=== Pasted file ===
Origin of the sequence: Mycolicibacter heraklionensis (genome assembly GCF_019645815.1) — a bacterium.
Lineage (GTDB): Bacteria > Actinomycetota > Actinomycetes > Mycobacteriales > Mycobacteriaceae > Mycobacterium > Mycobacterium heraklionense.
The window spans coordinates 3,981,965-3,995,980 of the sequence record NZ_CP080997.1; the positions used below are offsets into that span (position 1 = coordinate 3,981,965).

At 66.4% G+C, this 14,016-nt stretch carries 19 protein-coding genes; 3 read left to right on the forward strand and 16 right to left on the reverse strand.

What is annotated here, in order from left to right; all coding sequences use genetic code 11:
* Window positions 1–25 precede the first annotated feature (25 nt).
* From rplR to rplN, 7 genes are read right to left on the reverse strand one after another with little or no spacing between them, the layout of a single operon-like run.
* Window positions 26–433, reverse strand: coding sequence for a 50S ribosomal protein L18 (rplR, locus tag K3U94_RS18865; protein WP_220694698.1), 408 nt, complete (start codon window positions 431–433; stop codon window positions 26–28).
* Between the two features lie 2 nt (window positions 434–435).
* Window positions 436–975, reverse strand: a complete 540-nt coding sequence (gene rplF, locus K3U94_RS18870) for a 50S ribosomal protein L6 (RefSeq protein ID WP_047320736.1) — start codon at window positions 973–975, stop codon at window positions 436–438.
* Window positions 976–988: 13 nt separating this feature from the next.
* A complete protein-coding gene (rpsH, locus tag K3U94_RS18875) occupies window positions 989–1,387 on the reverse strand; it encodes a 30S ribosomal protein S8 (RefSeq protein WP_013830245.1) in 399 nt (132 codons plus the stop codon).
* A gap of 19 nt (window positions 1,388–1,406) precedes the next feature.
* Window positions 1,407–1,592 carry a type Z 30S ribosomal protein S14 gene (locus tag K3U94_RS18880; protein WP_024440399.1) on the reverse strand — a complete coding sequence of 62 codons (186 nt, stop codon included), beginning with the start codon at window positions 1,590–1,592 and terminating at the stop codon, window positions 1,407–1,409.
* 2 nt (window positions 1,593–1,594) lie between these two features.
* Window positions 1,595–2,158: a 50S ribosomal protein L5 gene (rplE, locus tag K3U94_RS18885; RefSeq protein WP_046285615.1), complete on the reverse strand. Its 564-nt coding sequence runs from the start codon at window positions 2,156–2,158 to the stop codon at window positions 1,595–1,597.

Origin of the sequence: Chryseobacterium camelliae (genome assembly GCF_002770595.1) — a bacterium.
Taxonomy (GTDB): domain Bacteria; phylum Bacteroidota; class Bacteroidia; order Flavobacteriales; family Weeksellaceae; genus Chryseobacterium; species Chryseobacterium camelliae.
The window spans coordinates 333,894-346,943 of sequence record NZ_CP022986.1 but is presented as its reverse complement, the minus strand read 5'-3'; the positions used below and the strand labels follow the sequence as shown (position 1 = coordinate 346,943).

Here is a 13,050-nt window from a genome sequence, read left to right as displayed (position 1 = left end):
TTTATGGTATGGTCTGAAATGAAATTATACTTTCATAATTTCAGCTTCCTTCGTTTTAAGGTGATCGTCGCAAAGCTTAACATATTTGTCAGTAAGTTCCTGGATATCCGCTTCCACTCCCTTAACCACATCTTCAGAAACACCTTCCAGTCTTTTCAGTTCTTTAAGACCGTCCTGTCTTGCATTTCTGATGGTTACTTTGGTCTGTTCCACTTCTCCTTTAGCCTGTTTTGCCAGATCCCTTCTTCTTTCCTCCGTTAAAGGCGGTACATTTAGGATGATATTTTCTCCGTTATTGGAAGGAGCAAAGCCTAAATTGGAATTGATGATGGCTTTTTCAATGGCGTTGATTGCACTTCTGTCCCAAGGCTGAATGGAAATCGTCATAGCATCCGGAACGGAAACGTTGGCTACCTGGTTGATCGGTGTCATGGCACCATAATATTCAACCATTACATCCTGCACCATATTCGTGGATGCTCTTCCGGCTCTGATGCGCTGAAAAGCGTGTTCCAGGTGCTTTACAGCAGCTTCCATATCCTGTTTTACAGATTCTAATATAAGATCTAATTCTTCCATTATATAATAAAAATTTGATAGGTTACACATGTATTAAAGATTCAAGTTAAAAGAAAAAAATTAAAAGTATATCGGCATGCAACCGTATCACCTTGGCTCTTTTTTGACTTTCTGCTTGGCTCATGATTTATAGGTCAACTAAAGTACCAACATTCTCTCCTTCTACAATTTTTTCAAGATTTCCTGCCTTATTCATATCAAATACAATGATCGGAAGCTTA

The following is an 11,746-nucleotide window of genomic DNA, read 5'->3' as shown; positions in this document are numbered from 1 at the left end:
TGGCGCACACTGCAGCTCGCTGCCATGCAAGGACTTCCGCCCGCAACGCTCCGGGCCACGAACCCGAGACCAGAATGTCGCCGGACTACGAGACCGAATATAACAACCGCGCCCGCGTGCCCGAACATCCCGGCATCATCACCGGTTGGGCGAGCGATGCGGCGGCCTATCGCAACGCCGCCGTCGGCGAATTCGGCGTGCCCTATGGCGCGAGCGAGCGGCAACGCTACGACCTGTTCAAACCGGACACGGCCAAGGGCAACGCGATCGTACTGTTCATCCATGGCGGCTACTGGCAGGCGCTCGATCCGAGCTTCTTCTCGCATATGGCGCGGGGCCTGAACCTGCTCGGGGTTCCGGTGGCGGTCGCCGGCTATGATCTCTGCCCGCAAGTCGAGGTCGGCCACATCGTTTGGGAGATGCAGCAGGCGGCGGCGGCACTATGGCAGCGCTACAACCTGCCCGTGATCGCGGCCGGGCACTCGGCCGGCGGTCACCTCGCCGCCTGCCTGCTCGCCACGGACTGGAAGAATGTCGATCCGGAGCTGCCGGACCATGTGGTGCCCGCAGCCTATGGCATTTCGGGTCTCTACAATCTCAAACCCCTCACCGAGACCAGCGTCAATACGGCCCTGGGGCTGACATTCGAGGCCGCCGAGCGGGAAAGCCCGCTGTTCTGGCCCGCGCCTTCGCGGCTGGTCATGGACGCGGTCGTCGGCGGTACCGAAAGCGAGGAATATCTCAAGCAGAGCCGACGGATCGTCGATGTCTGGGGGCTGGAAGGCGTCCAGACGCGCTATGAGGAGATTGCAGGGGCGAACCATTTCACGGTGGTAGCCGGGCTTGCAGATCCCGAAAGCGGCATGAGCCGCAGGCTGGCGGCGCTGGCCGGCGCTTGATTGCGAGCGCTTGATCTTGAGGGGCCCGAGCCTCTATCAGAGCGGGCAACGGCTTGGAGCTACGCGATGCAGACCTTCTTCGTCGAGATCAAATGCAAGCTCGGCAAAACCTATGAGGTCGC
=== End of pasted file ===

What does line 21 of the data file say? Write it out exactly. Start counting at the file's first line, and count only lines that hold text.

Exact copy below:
TTTATGGTATGGTCTGAAATGAAATTATACTTTCATAATTTCAGCTTCCTTCGTTTTAAGGTGATCGTCGCAAAGCTTAACATATTTGTCAGTAAGTTCCTGGATATCCGCTTCCACTCCCTTAACCACATCTTCAGAAACACCTTCCAGTCTTTTCAGTTCTTTAAGACCGTCCTGTCTTGCATTTCTGATGGTTACTTTGGTCTGTTCCACTTCTCCTTTAGCCTGTTTTGCCAGATCCCTTCTTCTTTCCTCCGTTAAAGGCGGTACATTTAGGATGATATTTTCTCCGTTATTGGAAGGAGCAAAGCCTAAATTGGAATTGATGATGGCTTTTTCAATGGCGTTGATTGCACTTCTGTCCCAAGGCTGAATGGAAATCGTCATAGCATCCGGAACGGAAACGTTGGCTACCTGGTTGATCGGTGTCATGGCACCATAATATTCAACCATTACATCCTGCACCATATTCGTGGATGCTCTTCCGGCTCTGATGCGCTGAAAAGCGTGTTCCAGGTGCTTTACAGCAGCTTCCATATCCTGTTTTACAGATTCTAATATAAGATCTAATTCTTCCATTATATAATAAAAATTTGATAGGTTACACATGTATTAAAGATTCAAGTTAAAAGAAAAAAATTAAAAGTATATCGGCATGCAACCGTATCACCTTGGCTCTTTTTTGACTTTCTGCTTGGCTCATGATTTATAGGTCAACTAAAGTACCAACATTCTCTCCTTCTACAATTTTTTCAAGATTTCCTGCCTTATTCATATCAAATACAATGATCGGAAGCTTA